- "Gold Medal Schools". U.S. News and World Report. December 14, 2008. Archived from the original on December 10, 2008. Retrieved January 11, 2009.
- Herman Badillo (2006). One Nation, One Standard: An Ex-Liberal on How Hispanics Can Succeed Just Like Other Immigrant Groups. Sentinel. p. 28.
- "By the Numbers: Public, Private and Religious High Schools" (PDF). The Blackboard Awards. 2006. Archived from the original (PDF) on September 26, 2007. Retrieved August 12, 2007.
- Joseph Berger, "How Do You Get To Bronx Science? The Yellow Bus; A Private Transportation Service Fosters the Queens Connection". The New York Times, January 14, 2003.
- Winston, Kimberley (May 18, 2012). "Education". The Washington Post.
- Archived May 21, 2012, at the Wayback Machine
- "15 Best High Schools In New York: #2 The Bronx High School of Science". Cities Journal. 2014. Retrieved May 18, 2014.
- "15 Best High Schools In New York: #3 Stuyvesant". Cities Journal. 2014. Retrieved May 18, 2014.
- "15 Best High Schools In New York: #8 Brooklyn Technical High School". Cities Journal. 2014. Retrieved May 18, 2014.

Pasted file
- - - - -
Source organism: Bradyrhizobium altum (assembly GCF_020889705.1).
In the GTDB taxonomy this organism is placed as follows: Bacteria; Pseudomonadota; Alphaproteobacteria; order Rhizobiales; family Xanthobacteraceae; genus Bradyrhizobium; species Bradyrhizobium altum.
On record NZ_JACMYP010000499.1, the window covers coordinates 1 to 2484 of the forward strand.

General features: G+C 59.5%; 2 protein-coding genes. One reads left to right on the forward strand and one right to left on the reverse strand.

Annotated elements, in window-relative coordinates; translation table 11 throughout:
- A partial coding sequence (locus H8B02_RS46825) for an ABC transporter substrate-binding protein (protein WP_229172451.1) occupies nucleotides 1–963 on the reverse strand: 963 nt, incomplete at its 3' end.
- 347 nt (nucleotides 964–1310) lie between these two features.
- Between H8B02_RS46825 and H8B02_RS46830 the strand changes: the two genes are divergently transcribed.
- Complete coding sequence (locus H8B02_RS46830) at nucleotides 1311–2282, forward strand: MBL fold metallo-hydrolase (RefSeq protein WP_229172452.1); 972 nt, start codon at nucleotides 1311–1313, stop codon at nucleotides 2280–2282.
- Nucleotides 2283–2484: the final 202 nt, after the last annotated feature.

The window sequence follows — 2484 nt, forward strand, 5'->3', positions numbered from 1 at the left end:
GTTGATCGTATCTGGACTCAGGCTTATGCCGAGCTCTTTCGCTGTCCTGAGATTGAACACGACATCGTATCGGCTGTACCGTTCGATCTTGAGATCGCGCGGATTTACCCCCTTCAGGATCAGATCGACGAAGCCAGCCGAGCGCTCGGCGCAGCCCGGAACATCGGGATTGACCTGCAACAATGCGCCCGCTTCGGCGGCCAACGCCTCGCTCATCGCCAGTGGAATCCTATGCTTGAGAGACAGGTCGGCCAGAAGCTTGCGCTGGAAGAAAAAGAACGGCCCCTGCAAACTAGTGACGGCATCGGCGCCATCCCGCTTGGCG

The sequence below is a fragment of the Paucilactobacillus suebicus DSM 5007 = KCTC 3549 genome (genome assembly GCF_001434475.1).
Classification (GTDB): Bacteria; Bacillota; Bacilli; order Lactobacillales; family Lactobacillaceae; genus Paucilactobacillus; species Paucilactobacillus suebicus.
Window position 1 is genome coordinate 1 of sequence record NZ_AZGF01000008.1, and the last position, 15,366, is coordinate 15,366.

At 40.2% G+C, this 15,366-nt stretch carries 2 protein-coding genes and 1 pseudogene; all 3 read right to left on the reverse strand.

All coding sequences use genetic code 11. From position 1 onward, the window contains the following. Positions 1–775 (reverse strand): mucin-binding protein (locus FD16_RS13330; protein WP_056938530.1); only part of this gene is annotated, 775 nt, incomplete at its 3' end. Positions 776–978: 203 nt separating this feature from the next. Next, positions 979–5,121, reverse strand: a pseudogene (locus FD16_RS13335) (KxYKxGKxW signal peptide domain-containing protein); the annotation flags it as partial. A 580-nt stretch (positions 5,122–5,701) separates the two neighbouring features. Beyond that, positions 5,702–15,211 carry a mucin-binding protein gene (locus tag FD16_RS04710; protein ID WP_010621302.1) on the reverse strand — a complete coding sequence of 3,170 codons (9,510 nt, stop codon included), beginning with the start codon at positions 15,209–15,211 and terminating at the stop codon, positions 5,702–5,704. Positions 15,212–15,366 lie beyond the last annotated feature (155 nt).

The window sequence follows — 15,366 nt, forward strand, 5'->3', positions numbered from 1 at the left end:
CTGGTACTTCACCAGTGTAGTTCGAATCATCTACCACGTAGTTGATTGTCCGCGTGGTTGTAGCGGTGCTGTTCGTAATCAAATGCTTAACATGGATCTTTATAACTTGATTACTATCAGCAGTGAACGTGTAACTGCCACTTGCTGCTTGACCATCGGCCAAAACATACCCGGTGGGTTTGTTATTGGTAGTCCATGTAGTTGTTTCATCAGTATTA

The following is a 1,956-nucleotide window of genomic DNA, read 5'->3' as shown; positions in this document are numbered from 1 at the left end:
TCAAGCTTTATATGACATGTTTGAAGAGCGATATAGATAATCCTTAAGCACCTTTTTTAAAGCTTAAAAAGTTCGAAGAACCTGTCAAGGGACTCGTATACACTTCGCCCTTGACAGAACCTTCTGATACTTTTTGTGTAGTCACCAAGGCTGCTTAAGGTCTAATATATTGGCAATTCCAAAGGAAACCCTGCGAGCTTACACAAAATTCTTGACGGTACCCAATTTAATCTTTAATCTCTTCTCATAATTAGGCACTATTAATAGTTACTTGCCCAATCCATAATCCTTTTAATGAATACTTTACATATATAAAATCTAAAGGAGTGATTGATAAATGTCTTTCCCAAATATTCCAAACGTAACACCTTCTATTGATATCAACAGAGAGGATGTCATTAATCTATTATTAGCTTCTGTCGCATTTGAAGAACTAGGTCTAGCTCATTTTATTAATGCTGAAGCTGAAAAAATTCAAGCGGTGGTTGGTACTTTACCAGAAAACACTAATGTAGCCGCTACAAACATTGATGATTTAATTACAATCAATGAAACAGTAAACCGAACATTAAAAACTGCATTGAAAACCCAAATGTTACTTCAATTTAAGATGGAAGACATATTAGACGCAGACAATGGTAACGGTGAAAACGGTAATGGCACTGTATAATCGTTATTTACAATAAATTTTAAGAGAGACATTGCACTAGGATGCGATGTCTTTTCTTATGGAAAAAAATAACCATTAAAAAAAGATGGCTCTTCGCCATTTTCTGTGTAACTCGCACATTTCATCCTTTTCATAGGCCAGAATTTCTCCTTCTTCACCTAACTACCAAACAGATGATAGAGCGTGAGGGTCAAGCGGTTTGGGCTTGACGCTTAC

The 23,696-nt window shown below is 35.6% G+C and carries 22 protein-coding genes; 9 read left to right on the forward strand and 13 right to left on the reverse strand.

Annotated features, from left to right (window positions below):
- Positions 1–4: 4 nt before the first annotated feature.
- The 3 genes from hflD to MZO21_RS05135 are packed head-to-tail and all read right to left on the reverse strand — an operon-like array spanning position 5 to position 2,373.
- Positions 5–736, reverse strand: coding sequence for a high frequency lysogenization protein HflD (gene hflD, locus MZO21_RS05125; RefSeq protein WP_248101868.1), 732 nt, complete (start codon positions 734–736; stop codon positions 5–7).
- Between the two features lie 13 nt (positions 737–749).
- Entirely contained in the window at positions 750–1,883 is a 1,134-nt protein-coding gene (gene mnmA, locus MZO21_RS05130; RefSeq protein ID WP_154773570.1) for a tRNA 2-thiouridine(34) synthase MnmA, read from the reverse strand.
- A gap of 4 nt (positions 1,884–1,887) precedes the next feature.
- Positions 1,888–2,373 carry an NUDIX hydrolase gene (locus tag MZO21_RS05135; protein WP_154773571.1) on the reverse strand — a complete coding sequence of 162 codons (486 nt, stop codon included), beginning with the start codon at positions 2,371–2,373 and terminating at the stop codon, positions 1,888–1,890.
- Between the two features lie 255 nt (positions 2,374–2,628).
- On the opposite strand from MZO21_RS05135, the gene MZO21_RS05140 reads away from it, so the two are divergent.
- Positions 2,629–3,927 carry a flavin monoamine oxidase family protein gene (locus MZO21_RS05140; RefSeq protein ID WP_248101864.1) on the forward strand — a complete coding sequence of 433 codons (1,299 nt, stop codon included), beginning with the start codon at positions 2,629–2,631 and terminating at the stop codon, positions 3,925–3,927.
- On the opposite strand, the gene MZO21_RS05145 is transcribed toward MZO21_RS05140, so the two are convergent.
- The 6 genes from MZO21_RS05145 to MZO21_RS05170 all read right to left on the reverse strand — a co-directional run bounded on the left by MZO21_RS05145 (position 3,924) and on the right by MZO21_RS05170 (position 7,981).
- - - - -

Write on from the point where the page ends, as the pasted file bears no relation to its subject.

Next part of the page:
- "NewsWeek's Top 20 high schools: Northeast '". The Daily Beast. May 20, 2012. Retrieved August 17, 2012.
- Heather Mac Donald (Spring 1999). "How Gotham's Elite High Schools Escaped the Leveller's Ax". City Journal. Retrieved August 12, 2007.
- "Intel Science Talent Search". web.archive.org. January 27, 2001. Archived from the original on January 27, 2001.
- Newman, Andy (October 10, 2012). "Another Nobel for Bronx Science, This One in Chemistry". The New York Times. Retrieved October 11, 2012.
- "Bronx Science Alumni". web.archive.org. February 19, 1997. Archived from the original on February 19, 1997.
- "Distinguished Alumni Achievers". web.archive.org. January 27, 2001. Archived from the original on January 27, 2001.
- "A Nobel Laureate Returns Home to Bronx Science", The New York Times, October 15, 2010. Retrieved October 15, 2010.
- "High School, Summer School Gain Historic Site Designation". APS News. American Physical Society. January 2011. Retrieved March 10, 2011.
- "NCSSS Institutional Members". Archived from the original on August 10, 2009. Retrieved February 14, 2017.
- Kahlenberg, Richard D. (June 22, 2014). "Elite, Separate, Unequal: New York City's Top Public Schools Need Diversity". The New York Times. Retrieved July 20, 2014.
- "MTA Neighborhood Maps: Van Cortlandt Park / NY Botanical Garden" (PDF). mta.info. Metropolitan Transportation Authority. 2018. Retrieved October 1, 2018.
- "Bronx Bus Map" (PDF). Metropolitan Transportation Authority. September 2017. Retrieved April 24, 2018.
- Liao, Shannon (July 13, 2017). "Spider-Man's high school's resemblance to a certain NYC STEM school is uncanny". The Verge.
- "'See You Yesterday' Is a Sci-Fi Black Lives Matter Anthem for the Next Generation | WNYC | New York Public Radio, Podcasts, Live Streaming Radio, News". WNYC.